"...we should pass over all biographies of 'the good and the great,' while we search carefully the slight records of wretches who died in prison, in Bedlam, or upon the gallows."
~Edgar Allan Poe

Monday, February 12, 2018

A Talking Cat Fought the Law, and the Law Won

Carl Miles and Blackie


"That a talking cat could generate interest and income is not surprising. Man's fascination with the domestic feline is perennial. People of western cultures usually fall into two categories. Generally, they are ailurophiles or ailurophobes. Cats are ubiquitous in the literature, lore and fiber of our society and language. The ruthless Garfield commands the comic strips, the Cat in the Hat exasperates even Dr. Seuss, and who hasn't heard of Heathcliff, Felix or Sylvester? Historically, calico cats have eaten gingham dogs, we are taught that 'a cat can look at a king' and at least one cat has 'been to London to see the Queen.'

"It is often said that imitation is the sincerest form of flattery. To the animal world, I am sure that the sincerest form is anthropomorphosis. The ailurophobes contend that anthropomorphosis abounds, and that it is the work of ailurophiles. The ailurophiles say that they do not anthropomorphize cats but, rather, that cats have such human qualities as they may condescend to adopt for their own selfish purposes. Perhaps such was the case with Saki's ill-fated Tobermory, the cat who knew too much and told all, who, when asked if the human language had been difficult to learn, '... looked squarely at [Miss Resker] for a moment and then fixed his gaze serenely on the middle distance. It was obvious that boring questions lay outside his scheme of life.'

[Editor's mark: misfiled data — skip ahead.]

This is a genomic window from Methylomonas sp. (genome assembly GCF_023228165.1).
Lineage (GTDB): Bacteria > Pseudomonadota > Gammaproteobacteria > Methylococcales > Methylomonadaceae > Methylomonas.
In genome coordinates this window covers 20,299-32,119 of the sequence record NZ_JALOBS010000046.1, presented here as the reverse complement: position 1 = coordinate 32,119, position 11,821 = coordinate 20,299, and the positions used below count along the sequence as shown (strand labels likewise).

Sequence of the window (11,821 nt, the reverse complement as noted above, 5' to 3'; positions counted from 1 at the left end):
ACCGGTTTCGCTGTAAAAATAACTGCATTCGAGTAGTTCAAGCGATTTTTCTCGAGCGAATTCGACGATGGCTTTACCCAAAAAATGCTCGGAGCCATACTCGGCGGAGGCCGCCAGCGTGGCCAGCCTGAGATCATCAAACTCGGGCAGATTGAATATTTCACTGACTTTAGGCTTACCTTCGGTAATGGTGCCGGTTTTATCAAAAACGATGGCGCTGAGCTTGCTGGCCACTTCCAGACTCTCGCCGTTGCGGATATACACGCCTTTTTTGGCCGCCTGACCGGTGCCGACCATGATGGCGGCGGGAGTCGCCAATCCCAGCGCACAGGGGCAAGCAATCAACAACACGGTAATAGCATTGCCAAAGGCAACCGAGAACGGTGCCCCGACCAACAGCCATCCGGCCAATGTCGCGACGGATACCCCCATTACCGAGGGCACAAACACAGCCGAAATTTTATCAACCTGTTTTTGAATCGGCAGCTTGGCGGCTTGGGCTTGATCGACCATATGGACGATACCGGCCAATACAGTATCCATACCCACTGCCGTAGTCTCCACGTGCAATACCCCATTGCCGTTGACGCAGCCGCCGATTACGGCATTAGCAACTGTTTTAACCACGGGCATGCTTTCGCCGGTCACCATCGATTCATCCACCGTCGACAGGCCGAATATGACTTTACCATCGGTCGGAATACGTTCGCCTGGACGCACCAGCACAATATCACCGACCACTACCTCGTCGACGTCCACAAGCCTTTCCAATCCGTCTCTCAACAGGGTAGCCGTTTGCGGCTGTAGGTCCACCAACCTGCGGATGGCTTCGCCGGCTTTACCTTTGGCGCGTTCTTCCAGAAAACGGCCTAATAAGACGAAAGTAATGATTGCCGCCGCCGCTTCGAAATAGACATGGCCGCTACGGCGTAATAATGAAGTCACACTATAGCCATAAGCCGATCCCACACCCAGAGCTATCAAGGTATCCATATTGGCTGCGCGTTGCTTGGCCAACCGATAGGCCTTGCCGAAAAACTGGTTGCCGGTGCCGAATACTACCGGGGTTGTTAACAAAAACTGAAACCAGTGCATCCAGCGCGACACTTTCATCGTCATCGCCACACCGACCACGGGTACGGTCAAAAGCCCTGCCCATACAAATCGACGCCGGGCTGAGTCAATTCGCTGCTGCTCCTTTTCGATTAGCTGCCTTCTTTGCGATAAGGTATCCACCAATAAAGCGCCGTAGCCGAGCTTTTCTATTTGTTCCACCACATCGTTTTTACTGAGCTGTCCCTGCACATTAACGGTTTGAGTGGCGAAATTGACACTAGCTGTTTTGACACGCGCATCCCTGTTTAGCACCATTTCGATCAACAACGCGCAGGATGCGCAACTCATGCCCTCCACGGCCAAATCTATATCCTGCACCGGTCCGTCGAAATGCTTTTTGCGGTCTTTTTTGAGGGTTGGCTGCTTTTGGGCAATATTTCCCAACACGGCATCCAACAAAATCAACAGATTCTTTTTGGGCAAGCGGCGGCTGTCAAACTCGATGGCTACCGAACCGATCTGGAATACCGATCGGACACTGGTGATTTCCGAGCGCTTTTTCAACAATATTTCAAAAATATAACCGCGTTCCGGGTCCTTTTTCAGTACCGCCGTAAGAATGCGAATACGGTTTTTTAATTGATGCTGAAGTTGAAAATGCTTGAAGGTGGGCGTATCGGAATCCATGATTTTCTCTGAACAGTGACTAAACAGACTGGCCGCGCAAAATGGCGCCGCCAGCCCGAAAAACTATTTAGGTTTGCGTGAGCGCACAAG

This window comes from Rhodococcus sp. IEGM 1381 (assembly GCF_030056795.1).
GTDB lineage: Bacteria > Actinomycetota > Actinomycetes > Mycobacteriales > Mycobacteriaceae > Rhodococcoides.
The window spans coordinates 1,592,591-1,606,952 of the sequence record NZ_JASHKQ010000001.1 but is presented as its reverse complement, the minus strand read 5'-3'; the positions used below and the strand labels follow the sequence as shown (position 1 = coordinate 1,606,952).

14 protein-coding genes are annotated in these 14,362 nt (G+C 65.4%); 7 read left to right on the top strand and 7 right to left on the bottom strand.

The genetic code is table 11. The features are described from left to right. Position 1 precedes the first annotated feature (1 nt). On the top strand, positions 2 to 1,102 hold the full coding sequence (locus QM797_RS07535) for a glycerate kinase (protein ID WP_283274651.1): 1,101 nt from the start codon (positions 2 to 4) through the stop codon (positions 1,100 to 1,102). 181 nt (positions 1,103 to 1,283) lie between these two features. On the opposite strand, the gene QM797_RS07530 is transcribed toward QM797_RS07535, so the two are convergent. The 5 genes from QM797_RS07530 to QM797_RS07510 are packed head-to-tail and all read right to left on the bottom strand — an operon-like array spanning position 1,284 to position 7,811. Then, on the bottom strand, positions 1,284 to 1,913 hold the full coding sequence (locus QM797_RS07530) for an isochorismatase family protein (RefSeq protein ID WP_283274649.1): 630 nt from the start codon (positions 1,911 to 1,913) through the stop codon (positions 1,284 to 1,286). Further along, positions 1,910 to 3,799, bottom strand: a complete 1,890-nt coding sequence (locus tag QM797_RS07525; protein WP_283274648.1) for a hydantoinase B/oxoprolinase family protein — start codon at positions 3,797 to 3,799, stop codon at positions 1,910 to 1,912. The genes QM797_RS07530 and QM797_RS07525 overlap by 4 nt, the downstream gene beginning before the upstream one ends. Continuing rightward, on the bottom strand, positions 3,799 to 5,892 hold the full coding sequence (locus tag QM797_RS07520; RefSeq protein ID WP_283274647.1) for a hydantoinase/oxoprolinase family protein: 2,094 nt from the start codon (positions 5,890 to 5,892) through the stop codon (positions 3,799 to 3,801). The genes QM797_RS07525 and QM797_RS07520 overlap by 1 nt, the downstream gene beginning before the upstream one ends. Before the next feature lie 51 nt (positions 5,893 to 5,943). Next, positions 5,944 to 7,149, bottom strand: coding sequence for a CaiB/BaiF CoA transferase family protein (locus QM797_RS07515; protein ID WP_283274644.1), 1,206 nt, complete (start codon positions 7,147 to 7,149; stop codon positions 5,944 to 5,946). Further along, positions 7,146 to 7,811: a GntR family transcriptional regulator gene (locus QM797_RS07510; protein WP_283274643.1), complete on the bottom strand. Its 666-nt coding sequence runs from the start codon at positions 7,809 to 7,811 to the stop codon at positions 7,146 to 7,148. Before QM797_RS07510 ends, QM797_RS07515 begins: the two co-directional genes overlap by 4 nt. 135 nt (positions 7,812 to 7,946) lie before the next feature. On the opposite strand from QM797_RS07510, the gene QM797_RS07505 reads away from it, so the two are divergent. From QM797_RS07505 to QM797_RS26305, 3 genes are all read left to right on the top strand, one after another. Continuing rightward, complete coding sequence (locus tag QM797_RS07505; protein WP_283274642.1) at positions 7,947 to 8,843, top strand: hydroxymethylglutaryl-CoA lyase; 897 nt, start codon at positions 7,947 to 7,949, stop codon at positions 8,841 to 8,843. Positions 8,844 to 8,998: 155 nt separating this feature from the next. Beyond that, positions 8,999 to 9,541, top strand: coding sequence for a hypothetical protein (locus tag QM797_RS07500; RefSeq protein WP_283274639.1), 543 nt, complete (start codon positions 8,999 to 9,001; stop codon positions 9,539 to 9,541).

"For hundreds, perhaps thousands of years, people have carried on conversations with cats. Most often, these are one-sided and range from cloying, mawkish nonsense to topics of science and the liberal arts. Apparently Blackie's pride does not prevent him from making an occasional response to this great gush of human verbiage, much to the satisfaction and benefit of his 'owners.' Apparently, some cats do talk. Others just grin." 
~District Judge Bowen, from his ruling in Carl M. Miles, et al., Plaintiffs, v. City Council, et al., Defendants, 1982.

Few things make me happier than welcoming a talking cat through the hallowed gates of Strange Company HQ. If this particular feline also happened to shape legal precedent, even better.

The plaintiffs in our little drama were Carl and Elaine Miles, "owners and promoters" of Blackie the Talking Cat. They challenged the constitutionality of Augusta's Business License Ordinance, claiming that it violated the rights of speech and association. In short, the city of Augusta insisted that Blackie, as a professional public speaker, get a business license, and Mr. and Mrs. Miles resented having to pony up the required $50. In their original 1982 suit, the District Judge Bowen ruled in favor of the city. ("The ordinance challenged by the plaintiffs is constitutionally valid depriving them of neither due process nor equal protection. The ordinance is a legitimate, rational means for the generation of revenue for the benefit of the defendant. It does not trammel the fundamental rights of the plaintiffs as guaranteed by the state and federal constitutions.") Carl and Elaine then brought their case to the United States Court of Appeals.

Carl's deposition was introduced into evidence, where he explained Blackie's origins and subsequent rise to fame: "Well, a girl come around with a box of kittens, and she asked us did we want one. I said no, that we did not want one. As I was walking away from the box of kittens, a voice spoke to me and said, 'Take the black kitten.' I took the black kitten, knowing nothing else unusual or nothing else strange about the black kitten. When Blackie was about five months old, I had him on my lap playing with him, talking to him, saying I love you. The voice spoke to me saying, 'The cat is trying to talk to you.' To me, the voice was the voice of God."

Never one to quarrel with the wishes of the Almighty, Miles developed "a rigorous course of speech therapy" for Blackie. Carl explained, "I would tape the sounds the cat would make, the voice sounds he would make when he was trying to talk to me, and I would play those sounds back to him three and four hours a day, and I would let him watch my lips, and he just got to where he could do it.